Work continues on the Central Avenue drainage project. Closure of Central Avenue has caused substantial fi nancial loss to shop owners, and a major inconvenience for the driving public. The much-needed new storm drain will be appreciated during the next major rainstorm, as “normal” fl ooding will have been eliminated.
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By now, everyone has surely noticed or been affected by the massive project that has Central Ave., Fillmore’s downtown business district for the past several weeks, in a state of dust, fences, signs, holes, noise, street closings, detours and the general concern of shopkeepers and residents alike. If you have not kept up with the newspapers, you might not know that the City has retained Lash Construction, Inc. to replace the existing 10” water line with a new 20” line, and the leaking, corroded, cast-iron storm drain with a 60” epoxy coated, concrete drain which can have a life of up to two-hundred years. Choosing the Central Ave. location minimized costs to the City for the much-needed work. “Completion of the project is expected to bring flood relief to Downtown and North Fillmore neighborhoods,” says Bert Rapp, Public Works Director.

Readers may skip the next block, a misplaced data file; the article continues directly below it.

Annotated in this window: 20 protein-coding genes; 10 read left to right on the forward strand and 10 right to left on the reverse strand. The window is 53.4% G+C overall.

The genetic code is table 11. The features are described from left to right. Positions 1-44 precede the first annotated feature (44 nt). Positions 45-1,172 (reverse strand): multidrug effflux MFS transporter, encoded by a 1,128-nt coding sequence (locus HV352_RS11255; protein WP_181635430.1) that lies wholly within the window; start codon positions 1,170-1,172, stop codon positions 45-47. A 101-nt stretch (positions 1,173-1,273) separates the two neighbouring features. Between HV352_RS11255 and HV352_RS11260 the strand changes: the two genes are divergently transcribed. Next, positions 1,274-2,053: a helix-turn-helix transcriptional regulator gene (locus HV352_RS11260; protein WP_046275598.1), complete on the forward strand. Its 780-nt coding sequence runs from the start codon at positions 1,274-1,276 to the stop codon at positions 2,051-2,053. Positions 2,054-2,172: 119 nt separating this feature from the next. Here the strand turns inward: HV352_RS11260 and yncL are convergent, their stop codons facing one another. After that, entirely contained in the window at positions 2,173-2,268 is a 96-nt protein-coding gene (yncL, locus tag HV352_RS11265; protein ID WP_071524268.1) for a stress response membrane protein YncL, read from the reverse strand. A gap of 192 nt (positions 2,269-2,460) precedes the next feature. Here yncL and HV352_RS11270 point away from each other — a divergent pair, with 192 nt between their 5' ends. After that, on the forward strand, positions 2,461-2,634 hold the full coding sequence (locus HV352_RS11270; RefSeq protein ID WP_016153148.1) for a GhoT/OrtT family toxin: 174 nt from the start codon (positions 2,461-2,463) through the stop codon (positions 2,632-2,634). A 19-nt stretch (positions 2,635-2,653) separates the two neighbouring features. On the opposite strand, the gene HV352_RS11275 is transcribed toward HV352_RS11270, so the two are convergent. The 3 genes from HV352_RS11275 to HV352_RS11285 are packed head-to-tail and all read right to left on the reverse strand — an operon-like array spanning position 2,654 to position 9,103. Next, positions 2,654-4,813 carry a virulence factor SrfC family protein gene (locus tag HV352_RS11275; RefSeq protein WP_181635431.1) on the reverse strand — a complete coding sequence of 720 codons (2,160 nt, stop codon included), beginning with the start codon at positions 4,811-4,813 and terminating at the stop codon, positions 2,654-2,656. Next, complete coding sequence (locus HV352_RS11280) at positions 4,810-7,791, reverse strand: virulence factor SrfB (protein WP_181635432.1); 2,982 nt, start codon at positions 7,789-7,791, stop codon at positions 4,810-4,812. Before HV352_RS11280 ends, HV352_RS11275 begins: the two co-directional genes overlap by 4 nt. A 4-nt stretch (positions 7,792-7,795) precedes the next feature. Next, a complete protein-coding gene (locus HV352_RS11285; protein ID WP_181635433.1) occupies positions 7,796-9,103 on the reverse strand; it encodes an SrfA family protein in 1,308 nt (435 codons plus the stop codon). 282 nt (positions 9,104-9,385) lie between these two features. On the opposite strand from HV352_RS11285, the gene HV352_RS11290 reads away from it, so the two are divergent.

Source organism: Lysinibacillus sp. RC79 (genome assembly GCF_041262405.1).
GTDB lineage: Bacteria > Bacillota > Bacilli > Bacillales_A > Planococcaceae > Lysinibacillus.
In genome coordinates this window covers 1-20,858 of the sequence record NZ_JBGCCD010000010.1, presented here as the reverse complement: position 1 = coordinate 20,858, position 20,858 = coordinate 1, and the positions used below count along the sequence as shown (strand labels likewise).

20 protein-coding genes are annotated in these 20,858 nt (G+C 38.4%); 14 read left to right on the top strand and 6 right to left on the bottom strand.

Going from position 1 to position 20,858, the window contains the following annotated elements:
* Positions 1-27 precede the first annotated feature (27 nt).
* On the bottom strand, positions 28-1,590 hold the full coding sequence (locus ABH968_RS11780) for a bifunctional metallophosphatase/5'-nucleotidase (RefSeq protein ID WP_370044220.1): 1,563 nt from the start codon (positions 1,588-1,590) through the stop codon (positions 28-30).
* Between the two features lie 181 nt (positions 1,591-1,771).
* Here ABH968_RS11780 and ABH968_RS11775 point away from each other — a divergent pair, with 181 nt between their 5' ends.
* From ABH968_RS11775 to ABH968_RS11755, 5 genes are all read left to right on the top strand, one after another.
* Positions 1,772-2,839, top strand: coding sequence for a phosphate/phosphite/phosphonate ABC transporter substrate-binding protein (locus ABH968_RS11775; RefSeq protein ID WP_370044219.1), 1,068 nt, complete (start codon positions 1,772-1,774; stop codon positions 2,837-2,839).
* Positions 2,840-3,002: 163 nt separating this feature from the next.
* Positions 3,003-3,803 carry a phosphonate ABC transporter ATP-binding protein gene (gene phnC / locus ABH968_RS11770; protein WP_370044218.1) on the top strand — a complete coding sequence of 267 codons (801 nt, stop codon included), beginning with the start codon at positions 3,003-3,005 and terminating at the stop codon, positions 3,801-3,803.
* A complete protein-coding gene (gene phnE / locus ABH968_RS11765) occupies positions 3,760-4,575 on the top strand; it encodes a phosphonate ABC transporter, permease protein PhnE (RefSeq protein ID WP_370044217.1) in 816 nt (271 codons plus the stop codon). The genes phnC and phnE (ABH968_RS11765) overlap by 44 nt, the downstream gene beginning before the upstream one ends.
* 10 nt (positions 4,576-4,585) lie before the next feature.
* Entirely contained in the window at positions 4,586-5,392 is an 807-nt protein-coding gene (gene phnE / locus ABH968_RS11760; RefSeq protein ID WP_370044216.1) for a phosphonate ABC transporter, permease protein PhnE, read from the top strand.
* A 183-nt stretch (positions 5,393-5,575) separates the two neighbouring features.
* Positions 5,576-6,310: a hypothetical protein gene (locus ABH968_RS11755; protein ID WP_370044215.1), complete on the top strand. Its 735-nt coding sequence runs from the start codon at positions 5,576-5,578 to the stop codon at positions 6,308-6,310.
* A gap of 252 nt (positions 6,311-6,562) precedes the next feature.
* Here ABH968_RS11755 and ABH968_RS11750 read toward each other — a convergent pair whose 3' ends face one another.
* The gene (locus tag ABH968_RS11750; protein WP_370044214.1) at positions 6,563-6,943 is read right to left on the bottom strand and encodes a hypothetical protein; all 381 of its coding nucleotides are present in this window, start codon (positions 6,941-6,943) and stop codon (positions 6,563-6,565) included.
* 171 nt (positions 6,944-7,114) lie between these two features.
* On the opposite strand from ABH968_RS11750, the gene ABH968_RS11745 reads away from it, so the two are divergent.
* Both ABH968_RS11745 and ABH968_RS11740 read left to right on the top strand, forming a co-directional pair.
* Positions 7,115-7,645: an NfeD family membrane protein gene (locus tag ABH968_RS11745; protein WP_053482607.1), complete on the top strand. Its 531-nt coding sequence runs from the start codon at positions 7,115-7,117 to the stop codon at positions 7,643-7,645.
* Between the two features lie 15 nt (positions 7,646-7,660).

However, completion of the project is tentatively slated for January 2009. While the construction crew, a fine group of workers, receiving nothing but compliments and praises from merchants and residents for their professional and courteous behavior makes progress, the confusion of access to the mini business area has taken its toll. Most stores and businesses have noted significant decreases in foot traffic and sales.